NEXUS has gone through years of repertoire for solo percussion, ensemble percussion, band and orchestra with percussion, and percussion with chamber groups of all sizes. To this day, virtually every piece has presented problems to solve requiring the construction of instrument support stands or even of instruments themselves, not to mention special kinds of sticks and mallets.
Percussion parts are somewhat unique in that each piece of music has its own combination of instruments, its own requirements for placement within the setup, and its own issues with sticks and mallets. It would be analogous to having all of the the notes on a piano rearranged for every piece.
Solving the problems of instrument selection, setup and mallets – even before playing a single note – is in large part what percussionists do. The goal is not simply to play the notes, but in addition, to make the best possible sounds.
Listed below is a sampling of some the instruments and implements that were made in order to solve problems presented by the repertoire of NEXUS – problems for which there were no answers commercially available in music stores or catalogs.
NEXUS began as an improvisation ensemble performing on instruments, mostly non-Western percussion instruments – that each of us had collected, for which there was no existing repertoire. Each player would set up his own personal selection of bells, gongs, and drums, as well as found objects (salad bowls, glass beakers) and home made instruments. One such home made instrument was the Capatonus – a marimba with maple wood bars and plastic blueprint tube resonators. This marimba was originally given the whimsical name, “Orange Capatonus,” because of the orange-color caps that closed the ends of the tubes, but the caps faded in color over time and were then painted black.
One interesting feature of the Capatonus is its scale system, which was adopted in order to match pitches with a small toy xylophone. There are uneven intervals ranging from a minor-third to a quarter-tone as the scale is ascended.
Pedal Musical Saws
Another whimsical instrument was designed in order to have access to the sustained sound of a bowed musical saw without having to take the time to sit down and assume the normal saw-playing position, which could be very disruptive in a freeform improvisation. The pedal structure was designed to hold two saws while preserving the double-bends (“S” bends) in the saws that are needed to obtain the characteristic singing tone. By pressing the pedal, it was possible to raise the pitch while bowing with one hand, enabling the free hand to hold another instrument or mallet, all without the need to take a seat.
Flower Pot Drum
One of the first composed pieces played by Bob Becker and me was “Nara” by Warren Benson, the distinguished composer and mentor for NEXUS in its beginning. This piece was scored for small ceramic drums, and I decided early on to make my own.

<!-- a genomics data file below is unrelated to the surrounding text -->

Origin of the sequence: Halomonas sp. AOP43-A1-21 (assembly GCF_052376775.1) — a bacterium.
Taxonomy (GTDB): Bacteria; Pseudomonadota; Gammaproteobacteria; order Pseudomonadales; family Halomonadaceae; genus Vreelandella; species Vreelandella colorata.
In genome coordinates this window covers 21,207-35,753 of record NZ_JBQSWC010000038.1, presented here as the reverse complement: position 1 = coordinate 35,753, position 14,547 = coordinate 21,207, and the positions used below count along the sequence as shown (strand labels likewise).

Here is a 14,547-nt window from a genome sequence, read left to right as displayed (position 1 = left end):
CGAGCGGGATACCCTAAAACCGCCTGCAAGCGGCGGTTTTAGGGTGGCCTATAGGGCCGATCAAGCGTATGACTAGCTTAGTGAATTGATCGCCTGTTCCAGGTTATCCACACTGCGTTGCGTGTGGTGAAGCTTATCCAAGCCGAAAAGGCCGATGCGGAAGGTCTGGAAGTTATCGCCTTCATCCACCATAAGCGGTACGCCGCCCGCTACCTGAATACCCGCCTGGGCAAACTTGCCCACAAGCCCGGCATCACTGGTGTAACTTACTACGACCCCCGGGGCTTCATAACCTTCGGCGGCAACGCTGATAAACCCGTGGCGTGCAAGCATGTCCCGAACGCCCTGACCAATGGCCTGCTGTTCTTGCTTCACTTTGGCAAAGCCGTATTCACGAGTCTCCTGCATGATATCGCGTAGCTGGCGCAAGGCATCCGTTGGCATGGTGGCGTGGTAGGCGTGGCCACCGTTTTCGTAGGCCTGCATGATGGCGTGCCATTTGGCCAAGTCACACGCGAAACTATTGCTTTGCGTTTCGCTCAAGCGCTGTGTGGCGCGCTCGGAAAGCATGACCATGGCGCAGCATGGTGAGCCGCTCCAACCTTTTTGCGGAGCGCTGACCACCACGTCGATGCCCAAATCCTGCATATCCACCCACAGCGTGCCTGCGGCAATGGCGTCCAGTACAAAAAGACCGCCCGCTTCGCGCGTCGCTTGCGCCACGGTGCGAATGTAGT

For the bowls I used flowerpots set on a wooden base, The calfskin heads were tucked onto embroidery hoops that were tensioned by turnbuckles connected on one end to eyebolts in the wooden base, and on the other end to hoop claws made from bent coat hanger wire. The result was a set of three drums that had a beautiful ringing tone with the capability of adjustable pitch.
A few years later NEXUS decided to bring John Cage’s “Third Construction” into its repertoire. Each of the four percussion parts requires drums, and we made a decision to each have drums with a distinctive sound that would enable listeners to hear the difference between the four parts.
It seemed only natural for me to select the unique sound of the flower pot drums, which have served the “Third Construction” wonderfully though dozens of performances.
Another aspect of the NEXUS repertoire is music that is composed by NEXUS members themselves. One early example is a piece of mine, “Tides,” that was originally scored for ten players, but was later adapted for NEXUS. The piece requires both a waterfall machine and a wind machine. As with the theater ratchet (see previous posting – “Part 1”), these devices enabled the pre-electric world of theater and opera to create sound effects acoustically. A waterfall machine is simply a rotating wire-screen drum that contains marbles or pebbles. A wind machine is also a rotating drum with wooden slats that scrape against an overlying canvas sheet.
For “Tides” the waterfall and wind machines were combined into one rotating drum having both a wire-screen interior skin filled with marbles, and exterior wooden slats with an overlying canvas sheet. There was (and is) no such item to be found in any catalog.
Musicians throughout history and throughout the world have always been fascinated by the sounds of birds. In travels around the world with NEXUS, we have seen and heard many types of devices intended to imitate bird calls – whistles, reed calls, wooden and slate scrapers, bellows devices, on-and-on. I have also collected dozens of such devices that have been put to good use in a piece titled, “The BIrds,” which has been performed many times and recorded by NEXUS.
In the mid 1970s, there was a major renovation of the Eastman Theatre in Rochester, and as part of that project, the old theater organ was completely removed – most of it ending up in a dumpster behind the Theatre. However, being very closely connected with the Theatre stage crew, I was given access to the organ’s echo chamber, which was located in a cove situated above the chandelier and above the suspended plaster ceiling of the Theatre. The echo chamber was only accessible by climbing a very high backstage wall ladder, and then gently stepping out onto a very long steel grate catwalk that ran above the Theatre ceiling.
Inside the chamber was a veritable treasure chest of organ pipes and percussion stops, all destined to be “dumpstered” unless heroically saved by caring musicians (ie. us). I managed to salvage about 25 small pipes and percussion effects, and while writing “The Birds” I had a brainstorm. By rotating a number of the small organ pipes over a hole through which I could blow air, I might be able to create the sound effect of a warbling bird. The devise was constructed, using a rubber tube to convey the air blown from my mouth to a small hole in the wood base over which the small pipes could be rotated.